In a split vote Monday night, the Riverhead Industrial Development Agency voted 3-1 to give tax incentives to Browning Hotel Properties for a second hotel proposed to be built next to the existing 114-room Hilton Garden Inn on Route 58.
IDA member Dawn Thomas, a former town attorney, cast the lone “no” vote, saying she wanted more time to read information submitted by the applicant. She had asked to table the vote for a future meeting, but the other board members opposed doing so, and proceeded with the vote on the application.
IDA member Paul Thompson, who submitted his resignation from the IDA on March 30, was present Monday and voted yes.
Since the Town Board hasn’t formally voted to accept Mr. Thompson’s resignation — it’s expected to do so Tuesday — he is still officially a member of the IDA, according to IDA attorney Richard Ehlers.
Developer Lee Browning is proposing to built a 140-suite Marriott Residence Inn next to the Hilton Garden Inn, which he also owns and which also received IDA tax incentives in 2007. Mr. Browning said the tax credits — which include a partial property tax abatement, sales tax abatements on building materials used in the construction of the hotel and county mortgage recording tax abatements — are required by his bank in order to get financing for the project.
Only onee person, Larry Simms of South Jamesport, spoke against giving Browning tax breaks at an IDA public hearing last Monday.
At this Monday’s meeting, the IDA held a public hearing on a proposal called Riverhead Cider House, which calls for putting a hard cider mill inside the Grapes and Greens agricultural processing and storage facility on Sound Avenue in Baiting Hollow.
The cider mill would occupy 38,000 square feet of the existing 108,178-square-foot building, with bottling and tasting onsite. No vote was taken by IDA members Monday.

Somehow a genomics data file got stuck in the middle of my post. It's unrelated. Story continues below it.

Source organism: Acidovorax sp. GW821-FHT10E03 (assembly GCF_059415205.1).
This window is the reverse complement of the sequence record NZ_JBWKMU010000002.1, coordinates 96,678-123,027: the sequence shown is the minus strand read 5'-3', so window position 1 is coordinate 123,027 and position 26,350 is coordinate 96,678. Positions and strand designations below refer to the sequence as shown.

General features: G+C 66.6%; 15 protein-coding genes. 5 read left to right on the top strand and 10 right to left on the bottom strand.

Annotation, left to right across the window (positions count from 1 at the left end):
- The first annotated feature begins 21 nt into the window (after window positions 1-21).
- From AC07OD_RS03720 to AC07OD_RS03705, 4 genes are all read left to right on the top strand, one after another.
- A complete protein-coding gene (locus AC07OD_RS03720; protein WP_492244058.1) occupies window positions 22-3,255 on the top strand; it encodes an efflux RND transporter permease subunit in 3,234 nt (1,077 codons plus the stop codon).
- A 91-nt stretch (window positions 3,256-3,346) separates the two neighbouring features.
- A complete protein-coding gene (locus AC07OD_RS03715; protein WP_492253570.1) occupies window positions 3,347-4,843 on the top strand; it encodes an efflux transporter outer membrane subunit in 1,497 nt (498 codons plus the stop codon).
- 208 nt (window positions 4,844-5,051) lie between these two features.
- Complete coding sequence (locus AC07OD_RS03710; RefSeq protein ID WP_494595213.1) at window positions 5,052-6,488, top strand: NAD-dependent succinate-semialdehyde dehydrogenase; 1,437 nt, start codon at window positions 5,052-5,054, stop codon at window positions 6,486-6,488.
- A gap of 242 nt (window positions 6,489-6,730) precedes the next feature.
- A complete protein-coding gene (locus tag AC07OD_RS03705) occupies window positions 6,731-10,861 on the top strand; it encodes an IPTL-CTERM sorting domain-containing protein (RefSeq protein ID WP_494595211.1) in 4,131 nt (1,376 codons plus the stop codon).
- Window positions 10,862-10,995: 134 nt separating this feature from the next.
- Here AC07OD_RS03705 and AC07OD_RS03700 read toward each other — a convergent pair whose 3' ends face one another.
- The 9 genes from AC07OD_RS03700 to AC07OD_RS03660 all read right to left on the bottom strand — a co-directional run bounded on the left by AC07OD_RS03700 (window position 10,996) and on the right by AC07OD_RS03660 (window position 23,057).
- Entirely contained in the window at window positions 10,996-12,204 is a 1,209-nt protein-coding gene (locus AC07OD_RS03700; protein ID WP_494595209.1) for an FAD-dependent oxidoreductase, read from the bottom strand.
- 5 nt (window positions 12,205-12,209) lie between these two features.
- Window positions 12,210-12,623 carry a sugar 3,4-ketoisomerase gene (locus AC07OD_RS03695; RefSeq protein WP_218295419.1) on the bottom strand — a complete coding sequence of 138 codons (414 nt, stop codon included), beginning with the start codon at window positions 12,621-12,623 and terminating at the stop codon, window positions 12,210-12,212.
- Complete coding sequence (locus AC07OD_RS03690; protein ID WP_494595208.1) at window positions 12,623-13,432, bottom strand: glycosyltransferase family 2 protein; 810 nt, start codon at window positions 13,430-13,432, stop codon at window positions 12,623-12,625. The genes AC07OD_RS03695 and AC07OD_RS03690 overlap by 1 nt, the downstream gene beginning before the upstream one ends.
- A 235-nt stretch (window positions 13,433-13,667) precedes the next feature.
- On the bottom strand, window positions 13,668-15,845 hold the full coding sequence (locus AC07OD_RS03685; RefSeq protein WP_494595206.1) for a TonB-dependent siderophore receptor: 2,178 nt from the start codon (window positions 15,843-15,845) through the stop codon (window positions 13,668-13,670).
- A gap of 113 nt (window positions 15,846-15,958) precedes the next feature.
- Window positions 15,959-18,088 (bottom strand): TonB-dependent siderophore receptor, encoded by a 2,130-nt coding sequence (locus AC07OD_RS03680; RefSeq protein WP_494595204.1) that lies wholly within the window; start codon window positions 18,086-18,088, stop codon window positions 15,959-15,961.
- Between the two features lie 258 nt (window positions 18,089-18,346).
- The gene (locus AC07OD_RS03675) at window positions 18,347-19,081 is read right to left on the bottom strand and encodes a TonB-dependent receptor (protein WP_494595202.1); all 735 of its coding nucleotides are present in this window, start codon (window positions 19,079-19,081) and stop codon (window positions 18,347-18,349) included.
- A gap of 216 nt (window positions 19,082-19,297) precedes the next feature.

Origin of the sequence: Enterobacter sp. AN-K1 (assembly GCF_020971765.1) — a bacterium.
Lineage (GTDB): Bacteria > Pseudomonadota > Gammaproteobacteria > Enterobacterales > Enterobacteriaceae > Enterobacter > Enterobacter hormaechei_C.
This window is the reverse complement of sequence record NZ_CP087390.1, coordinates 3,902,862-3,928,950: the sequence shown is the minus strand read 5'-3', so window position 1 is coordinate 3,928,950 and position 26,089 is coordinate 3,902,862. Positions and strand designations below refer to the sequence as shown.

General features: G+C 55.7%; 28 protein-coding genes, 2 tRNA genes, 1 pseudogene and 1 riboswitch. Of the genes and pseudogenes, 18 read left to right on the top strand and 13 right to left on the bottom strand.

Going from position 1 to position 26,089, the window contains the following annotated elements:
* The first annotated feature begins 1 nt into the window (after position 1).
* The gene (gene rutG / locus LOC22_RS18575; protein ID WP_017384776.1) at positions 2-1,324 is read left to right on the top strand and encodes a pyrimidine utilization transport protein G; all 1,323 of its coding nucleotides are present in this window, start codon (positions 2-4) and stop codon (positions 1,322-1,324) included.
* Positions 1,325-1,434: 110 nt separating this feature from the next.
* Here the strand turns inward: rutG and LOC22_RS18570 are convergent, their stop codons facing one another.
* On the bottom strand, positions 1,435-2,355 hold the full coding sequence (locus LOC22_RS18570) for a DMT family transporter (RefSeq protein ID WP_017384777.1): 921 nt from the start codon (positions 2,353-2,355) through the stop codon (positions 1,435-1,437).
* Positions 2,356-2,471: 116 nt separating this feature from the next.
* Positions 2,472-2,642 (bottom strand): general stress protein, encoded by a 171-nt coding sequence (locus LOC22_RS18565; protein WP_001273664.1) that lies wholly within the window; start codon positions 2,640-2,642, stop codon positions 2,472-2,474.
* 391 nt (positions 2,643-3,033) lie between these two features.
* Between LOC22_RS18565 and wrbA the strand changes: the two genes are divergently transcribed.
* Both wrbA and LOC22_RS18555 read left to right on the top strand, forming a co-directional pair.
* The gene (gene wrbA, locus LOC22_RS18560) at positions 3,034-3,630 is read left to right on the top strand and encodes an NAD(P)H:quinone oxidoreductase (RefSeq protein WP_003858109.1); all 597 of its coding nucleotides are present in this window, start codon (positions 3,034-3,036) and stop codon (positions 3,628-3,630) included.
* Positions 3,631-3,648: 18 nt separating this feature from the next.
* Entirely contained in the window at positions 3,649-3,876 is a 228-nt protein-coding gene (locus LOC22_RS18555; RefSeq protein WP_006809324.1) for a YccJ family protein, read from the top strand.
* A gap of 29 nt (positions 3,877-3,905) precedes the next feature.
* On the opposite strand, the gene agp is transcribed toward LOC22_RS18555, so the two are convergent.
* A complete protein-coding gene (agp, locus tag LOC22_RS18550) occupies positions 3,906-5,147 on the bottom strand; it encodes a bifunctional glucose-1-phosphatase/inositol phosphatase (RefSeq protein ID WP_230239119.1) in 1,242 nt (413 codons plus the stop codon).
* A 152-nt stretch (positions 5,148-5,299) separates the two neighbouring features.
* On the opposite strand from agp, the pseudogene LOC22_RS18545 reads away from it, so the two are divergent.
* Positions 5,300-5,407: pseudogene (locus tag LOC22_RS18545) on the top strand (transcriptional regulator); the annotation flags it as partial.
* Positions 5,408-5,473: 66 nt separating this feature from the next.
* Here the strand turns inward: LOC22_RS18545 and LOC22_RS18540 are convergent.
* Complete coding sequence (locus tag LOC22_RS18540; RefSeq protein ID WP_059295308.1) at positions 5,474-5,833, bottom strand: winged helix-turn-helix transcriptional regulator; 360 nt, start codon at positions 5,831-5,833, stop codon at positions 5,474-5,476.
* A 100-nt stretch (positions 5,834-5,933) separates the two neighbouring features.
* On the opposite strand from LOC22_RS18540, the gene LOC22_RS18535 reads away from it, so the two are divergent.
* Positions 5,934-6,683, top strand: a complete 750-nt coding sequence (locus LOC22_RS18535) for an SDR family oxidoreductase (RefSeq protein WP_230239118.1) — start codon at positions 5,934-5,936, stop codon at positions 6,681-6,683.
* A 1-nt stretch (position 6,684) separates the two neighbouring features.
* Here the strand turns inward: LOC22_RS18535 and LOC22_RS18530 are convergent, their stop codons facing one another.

The site plan application for the cider house proposal met with opposition at a Riverhead Town Planning Board hearing last Thursday, but the only opposition expressed to the IDA Monday came from two letters, one by Mr. Simms — who said a cider house that uses non-local apples, as is proposed here, would hurt legitimate farms and vineyards — and one from Mark Terry of Baiting Hollow.
Mr. Terry, a Southold Town planner who later said he was speaking strictly as a Riverhead resident, opposed giving tax abatements to projects that don’t have an approved site plan.
Councilwoman Jodi Giglio also raised concerns about the impact the project would have on local roads, and whether it would produce high paying jobs for local people.
“What are we getting from this project coming to Riverhead?,” she asked.
Mr. King said the average salary in his company is about $50,000, and they have a $21 million payroll and about 400 employees overall.
The applicants say there would initially be four to six employees at the cider mill, but that each year they would add two or three more.